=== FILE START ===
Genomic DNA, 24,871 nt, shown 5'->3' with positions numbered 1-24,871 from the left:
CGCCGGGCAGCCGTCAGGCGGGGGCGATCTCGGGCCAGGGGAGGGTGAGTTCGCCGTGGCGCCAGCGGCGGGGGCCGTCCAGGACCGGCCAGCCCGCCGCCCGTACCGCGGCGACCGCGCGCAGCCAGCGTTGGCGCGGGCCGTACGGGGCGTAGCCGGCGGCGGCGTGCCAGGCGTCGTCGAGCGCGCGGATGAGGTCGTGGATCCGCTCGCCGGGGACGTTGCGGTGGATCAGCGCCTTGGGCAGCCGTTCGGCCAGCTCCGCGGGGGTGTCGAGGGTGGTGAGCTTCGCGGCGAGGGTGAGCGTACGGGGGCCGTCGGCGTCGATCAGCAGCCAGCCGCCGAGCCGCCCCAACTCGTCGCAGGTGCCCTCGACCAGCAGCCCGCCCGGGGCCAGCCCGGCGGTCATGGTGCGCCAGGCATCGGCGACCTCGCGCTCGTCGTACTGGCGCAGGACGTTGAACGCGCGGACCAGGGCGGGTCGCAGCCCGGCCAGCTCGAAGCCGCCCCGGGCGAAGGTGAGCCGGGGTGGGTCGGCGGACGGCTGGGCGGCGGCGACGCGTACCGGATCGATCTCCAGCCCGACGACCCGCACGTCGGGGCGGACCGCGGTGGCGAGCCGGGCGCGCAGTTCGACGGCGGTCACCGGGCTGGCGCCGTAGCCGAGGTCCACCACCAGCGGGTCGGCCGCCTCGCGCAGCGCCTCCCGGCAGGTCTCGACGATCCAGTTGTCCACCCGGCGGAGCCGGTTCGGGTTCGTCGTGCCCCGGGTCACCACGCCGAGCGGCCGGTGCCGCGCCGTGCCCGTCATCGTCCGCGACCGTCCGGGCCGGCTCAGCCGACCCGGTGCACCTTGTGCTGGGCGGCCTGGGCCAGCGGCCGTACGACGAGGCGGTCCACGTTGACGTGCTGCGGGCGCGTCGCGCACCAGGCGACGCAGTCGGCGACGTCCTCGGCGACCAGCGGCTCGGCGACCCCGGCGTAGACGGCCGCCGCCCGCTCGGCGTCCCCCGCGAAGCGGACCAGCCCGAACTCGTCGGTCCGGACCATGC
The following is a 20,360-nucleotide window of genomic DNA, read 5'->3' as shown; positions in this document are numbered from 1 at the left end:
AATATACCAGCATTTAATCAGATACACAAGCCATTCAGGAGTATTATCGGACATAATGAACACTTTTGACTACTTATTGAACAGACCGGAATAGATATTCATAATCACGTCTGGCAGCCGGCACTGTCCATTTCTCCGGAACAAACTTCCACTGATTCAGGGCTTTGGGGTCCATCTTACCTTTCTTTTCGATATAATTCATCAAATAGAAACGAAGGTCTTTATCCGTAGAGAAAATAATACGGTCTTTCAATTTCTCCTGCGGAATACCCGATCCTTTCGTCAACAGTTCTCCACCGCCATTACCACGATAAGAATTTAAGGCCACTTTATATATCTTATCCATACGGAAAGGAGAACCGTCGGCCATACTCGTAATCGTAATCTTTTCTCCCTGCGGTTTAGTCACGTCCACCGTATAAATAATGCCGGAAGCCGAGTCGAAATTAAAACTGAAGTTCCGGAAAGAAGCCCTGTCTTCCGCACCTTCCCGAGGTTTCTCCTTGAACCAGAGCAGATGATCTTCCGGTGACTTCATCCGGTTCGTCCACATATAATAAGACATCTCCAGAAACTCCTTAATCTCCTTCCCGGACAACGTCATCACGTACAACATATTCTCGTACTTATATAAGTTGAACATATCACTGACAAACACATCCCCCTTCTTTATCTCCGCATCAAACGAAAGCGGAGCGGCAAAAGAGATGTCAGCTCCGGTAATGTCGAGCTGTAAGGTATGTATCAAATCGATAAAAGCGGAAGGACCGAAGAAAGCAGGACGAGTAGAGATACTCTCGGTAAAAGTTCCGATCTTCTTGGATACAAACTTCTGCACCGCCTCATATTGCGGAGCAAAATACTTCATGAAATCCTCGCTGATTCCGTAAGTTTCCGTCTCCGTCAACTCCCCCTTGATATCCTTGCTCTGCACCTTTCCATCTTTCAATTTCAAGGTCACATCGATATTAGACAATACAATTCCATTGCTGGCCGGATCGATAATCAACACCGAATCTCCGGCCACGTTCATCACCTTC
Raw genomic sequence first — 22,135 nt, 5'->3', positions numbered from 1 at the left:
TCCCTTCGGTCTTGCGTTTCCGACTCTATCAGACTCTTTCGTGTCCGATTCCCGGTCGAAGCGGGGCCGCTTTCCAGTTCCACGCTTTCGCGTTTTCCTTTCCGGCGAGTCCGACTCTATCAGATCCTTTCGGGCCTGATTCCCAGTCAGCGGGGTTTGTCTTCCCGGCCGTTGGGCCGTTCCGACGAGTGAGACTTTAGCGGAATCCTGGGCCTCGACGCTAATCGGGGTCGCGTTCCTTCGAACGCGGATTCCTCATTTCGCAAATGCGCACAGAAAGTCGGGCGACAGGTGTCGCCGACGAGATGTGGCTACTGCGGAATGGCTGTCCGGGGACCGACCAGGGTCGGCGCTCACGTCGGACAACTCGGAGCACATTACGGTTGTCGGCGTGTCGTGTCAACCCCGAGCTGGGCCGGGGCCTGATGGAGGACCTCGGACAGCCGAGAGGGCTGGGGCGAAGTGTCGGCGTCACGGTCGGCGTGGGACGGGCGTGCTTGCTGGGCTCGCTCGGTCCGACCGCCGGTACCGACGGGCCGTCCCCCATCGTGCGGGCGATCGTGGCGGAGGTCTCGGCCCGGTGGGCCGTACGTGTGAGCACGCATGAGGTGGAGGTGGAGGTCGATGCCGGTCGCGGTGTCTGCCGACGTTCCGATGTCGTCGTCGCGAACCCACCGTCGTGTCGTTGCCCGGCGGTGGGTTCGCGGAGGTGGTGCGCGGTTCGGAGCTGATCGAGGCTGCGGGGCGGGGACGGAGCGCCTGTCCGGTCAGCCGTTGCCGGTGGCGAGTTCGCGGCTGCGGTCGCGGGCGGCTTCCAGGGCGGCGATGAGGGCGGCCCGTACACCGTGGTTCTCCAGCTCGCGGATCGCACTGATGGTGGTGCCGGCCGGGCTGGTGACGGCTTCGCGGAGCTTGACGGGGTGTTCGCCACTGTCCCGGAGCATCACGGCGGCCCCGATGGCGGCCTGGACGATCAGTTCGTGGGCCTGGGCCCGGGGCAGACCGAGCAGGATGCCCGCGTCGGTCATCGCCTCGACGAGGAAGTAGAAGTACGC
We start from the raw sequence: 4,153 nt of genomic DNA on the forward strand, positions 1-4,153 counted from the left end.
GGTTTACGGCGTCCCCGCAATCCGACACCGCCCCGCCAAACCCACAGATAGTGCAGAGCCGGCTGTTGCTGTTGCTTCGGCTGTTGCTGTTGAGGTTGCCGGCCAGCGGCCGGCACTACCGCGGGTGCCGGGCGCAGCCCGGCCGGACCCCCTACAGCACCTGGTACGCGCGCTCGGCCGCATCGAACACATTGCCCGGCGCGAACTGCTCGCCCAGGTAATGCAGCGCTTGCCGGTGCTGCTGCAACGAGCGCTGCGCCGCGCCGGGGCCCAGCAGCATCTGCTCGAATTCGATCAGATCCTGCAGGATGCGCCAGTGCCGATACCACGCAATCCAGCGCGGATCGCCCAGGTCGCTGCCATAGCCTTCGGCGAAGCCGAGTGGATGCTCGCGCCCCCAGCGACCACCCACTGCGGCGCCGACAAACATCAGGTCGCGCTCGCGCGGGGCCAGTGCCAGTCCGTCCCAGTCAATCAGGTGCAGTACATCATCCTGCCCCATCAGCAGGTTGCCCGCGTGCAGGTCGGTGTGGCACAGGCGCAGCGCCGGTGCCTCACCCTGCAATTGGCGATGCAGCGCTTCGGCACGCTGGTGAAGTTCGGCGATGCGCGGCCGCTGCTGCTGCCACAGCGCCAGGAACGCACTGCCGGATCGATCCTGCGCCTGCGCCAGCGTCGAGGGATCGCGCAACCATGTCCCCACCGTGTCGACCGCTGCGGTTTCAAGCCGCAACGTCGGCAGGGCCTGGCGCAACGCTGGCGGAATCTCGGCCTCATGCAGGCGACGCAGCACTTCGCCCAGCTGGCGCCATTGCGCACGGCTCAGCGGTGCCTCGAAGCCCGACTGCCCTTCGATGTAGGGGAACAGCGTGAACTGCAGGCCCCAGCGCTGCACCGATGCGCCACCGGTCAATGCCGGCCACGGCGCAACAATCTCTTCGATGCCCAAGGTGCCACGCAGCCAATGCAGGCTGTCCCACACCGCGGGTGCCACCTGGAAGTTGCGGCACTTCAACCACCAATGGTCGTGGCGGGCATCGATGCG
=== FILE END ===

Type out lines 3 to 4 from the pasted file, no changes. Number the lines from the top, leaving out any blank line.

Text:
The following is a 20,360-nucleotide window of genomic DNA, read 5'->3' as shown; positions in this document are numbered from 1 at the left end:
AATATACCAGCATTTAATCAGATACACAAGCCATTCAGGAGTATTATCGGACATAATGAACACTTTTGACTACTTATTGAACAGACCGGAATAGATATTCATAATCACGTCTGGCAGCCGGCACTGTCCATTTCTCCGGAACAAACTTCCACTGATTCAGGGCTTTGGGGTCCATCTTACCTTTCTTTTCGATATAATTCATCAAATAGAAACGAAGGTCTTTATCCGTAGAGAAAATAATACGGTCTTTCAATTTCTCCTGCGGAATACCCGATCCTTTCGTCAACAGTTCTCCACCGCCATTACCACGATAAGAATTTAAGGCCACTTTATATATCTTATCCATACGGAAAGGAGAACCGTCGGCCATACTCGTAATCGTAATCTTTTCTCCCTGCGGTTTAGTCACGTCCACCGTATAAATAATGCCGGAAGCCGAGTCGAAATTAAAACTGAAGTTCCGGAAAGAAGCCCTGTCTTCCGCACCTTCCCGAGGTTTCTCCTTGAACCAGAGCAGATGATCTTCCGGTGACTTCATCCGGTTCGTCCACATATAATAAGACATCTCCAGAAACTCCTTAATCTCCTTCCCGGACAACGTCATCACGTACAACATATTCTCGTACTTATATAAGTTGAACATATCACTGACAAACACATCCCCCTTCTTTATCTCCGCATCAAACGAAAGCGGAGCGGCAAAAGAGATGTCAGCTCCGGTAATGTCGAGCTGTAAGGTATGTATCAAATCGATAAAAGCGGAAGGACCGAAGAAAGCAGGACGAGTAGAGATACTCTCGGTAAAAGTTCCGATCTTCTTGGATACAAACTTCTGCACCGCCTCATATTGCGGAGCAAAATACTTCATGAAATCCTCGCTGATTCCGTAAGTTTCCGTCTCCGTCAACTCCCCCTTGATATCCTTGCTCTGCACCTTTCCATCTTTCAATTTCAAGGTCACATCGATATTAGACAATACAATTCCATTGCTGGCCGGATCGATAATCAACACCGAATCTCCGGCCACGTTCATCACCTTC